Banking Law

Pros and Cons of Reverse Mortgages

Have you heard about reverse mortgages? Wondering if you might benefit from obtaining one? Then you need to know what a reverse mortgage is.

A reverse mortgage is a loan secured by real property. It's a "nonrecourse loan," which means that the lender cannot sue the borrower for money if the value of the real property falls below the amount required to pay off the loan. The loan also must meet the following requirements:

  • The loan provides cash advances to a borrower based on the equity or the value in the borrower's owner-occupied principal residence, which means that the real property involved in the reverse mortgage must be the borrower's primary home
  • The loan requires no payment of principal, which is the amount borrowed, or interest until the entire loan becomes due and payable
  • The loan is made by a lender that's licensed or chartered according to the law

The reverse mortgage constitutes a lien, or claim, against the residence to the extent of all advances of money to the borrower under the loan and all interest accrued on those advances. The reverse mortgage must be paid off before any lien that is filed or recorded after the reverse mortgage.

Pros of Reverse Mortgages

There are many advantages to taking out a reverse mortgage on your home, including:

  • You will obtain funds to spend on things that you want or need, such as a vacation, medical bills or home repairs (depending on the kind of loan that you get)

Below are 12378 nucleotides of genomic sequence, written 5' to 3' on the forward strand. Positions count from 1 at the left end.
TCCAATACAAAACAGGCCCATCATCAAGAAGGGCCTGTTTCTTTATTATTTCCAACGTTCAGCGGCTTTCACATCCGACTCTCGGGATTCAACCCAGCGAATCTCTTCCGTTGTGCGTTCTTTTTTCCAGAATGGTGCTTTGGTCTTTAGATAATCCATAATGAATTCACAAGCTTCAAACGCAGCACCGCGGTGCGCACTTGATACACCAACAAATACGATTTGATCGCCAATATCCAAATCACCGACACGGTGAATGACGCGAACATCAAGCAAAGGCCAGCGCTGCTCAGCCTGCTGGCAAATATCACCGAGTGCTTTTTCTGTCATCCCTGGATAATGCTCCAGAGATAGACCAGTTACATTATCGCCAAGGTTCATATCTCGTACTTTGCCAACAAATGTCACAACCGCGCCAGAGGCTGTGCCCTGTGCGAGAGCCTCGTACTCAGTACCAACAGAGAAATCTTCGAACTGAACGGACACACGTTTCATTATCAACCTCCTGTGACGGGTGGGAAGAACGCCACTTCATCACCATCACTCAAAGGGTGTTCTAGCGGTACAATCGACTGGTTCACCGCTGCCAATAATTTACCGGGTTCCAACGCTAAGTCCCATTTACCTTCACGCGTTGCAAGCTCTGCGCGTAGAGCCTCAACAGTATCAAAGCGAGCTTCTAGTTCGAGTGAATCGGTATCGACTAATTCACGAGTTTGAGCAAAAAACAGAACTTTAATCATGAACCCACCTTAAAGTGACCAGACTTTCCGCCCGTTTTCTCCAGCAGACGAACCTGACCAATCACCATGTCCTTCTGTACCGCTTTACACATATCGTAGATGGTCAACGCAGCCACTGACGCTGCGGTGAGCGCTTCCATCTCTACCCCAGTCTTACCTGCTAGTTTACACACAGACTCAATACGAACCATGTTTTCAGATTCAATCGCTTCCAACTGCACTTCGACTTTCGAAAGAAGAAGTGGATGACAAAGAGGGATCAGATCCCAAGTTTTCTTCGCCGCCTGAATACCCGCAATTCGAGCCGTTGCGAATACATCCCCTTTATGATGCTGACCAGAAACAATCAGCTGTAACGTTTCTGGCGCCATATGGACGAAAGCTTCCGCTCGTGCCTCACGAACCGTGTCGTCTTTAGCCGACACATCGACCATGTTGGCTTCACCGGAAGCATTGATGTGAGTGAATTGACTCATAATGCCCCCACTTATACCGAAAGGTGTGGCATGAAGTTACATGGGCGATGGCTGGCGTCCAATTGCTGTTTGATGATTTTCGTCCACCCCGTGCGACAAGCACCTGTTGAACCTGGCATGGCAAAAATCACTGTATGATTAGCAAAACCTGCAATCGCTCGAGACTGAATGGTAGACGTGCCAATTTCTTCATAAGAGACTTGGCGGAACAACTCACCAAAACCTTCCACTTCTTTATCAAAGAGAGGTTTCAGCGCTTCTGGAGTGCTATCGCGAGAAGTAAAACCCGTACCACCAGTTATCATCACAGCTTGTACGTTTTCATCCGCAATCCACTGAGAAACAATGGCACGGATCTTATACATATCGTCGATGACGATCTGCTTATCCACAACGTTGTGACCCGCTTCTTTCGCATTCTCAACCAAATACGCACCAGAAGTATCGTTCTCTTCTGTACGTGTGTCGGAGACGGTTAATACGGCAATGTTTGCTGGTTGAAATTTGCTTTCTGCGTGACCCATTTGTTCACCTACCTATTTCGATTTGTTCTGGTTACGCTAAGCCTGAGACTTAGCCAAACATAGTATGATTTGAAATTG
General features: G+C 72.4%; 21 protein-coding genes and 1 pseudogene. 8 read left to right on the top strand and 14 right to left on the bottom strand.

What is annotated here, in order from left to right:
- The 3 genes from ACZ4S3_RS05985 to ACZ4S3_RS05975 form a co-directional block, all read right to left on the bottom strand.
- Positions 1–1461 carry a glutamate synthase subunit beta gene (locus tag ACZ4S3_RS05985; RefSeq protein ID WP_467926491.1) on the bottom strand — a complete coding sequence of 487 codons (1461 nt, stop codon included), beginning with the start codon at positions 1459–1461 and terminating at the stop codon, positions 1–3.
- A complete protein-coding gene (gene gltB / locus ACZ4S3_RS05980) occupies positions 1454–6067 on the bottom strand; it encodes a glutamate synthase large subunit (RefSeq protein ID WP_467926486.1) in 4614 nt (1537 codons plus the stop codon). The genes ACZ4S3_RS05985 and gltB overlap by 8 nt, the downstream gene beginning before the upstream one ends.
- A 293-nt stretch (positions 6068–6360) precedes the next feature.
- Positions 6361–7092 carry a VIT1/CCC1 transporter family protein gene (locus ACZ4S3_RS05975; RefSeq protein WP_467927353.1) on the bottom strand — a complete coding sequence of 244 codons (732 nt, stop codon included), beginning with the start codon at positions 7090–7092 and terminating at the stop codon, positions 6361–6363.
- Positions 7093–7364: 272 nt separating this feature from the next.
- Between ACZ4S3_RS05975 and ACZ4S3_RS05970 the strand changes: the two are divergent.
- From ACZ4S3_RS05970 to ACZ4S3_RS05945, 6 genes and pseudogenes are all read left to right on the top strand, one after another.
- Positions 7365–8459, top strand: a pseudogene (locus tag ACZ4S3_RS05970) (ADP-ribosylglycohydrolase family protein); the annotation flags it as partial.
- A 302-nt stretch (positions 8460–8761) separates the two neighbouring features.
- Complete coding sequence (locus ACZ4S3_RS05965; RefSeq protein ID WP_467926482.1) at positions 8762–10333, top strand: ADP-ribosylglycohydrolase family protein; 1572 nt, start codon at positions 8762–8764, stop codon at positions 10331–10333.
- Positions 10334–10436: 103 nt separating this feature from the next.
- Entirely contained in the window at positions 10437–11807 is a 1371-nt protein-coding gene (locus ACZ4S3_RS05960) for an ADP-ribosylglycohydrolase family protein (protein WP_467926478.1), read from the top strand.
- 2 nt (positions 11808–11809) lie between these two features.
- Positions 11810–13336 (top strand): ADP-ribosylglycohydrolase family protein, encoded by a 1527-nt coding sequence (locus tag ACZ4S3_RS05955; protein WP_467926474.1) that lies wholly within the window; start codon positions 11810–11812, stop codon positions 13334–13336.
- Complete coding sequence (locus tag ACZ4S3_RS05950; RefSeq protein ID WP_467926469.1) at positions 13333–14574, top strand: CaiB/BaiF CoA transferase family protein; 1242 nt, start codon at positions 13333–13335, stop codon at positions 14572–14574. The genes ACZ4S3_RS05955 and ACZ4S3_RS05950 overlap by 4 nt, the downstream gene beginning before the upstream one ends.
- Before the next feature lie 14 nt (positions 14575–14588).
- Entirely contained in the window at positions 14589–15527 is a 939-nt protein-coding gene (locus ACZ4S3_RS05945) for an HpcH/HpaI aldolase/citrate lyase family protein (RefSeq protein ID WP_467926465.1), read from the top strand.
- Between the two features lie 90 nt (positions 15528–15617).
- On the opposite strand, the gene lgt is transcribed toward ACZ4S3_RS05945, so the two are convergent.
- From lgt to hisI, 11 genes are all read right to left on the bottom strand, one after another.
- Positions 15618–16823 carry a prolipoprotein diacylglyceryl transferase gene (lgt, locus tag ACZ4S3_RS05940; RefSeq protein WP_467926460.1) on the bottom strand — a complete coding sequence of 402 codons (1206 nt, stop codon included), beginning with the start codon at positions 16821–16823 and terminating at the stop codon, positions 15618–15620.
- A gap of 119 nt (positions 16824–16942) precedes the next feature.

• You can choose to receive the funds in equal installments, in advances through a line of credit or otherwise, in lump sums, or through a combination of these options
  • You do not have to make payments on the loan until the entire amount becomes due and payable
  • You will never owe more than the value of your home
  • The lender cannot proceed against you or your heirs if the value of your home falls below the loan amount

Cons of Reverse Mortgages

There are some disadvantages to taking out a reverse mortgage on your home, including the fact that you are taking out a loan against your home and using up your equity. Also, the loan may become due and payable if:

  • You sell the home
  • All borrowers stop living in the home as a principal residence
  • You fail to take care of the home or insure it
  • An event occurs that is specified in the loan documents and jeopardizes the lender's security

Since a reverse mortgage is a loan, you will owe interest on the amounts that you receive from the lender. The total amount of interest that you owe increases as the term, or length, of the loan increases. Therefore, you will not be able to spend the same amount that your home is worth. If you want to have the total value of your home available to you, you will have to sell your home instead of taking out a loan on it.

For more information, you should contact AARP, which has some great consumer information on reverse mortgages. See AARP's discussion of alternatives to reverse mortgages and discussion of and links from its Reverse Mortgage Basics article.

Questions for Your Attorney

  • What is a reverse mortgage?
  • Can my lender sue me if the value of my home drops below the amount required to pay off the reverse mortgage?
  • When can a reverse mortgage loan become due and payable?
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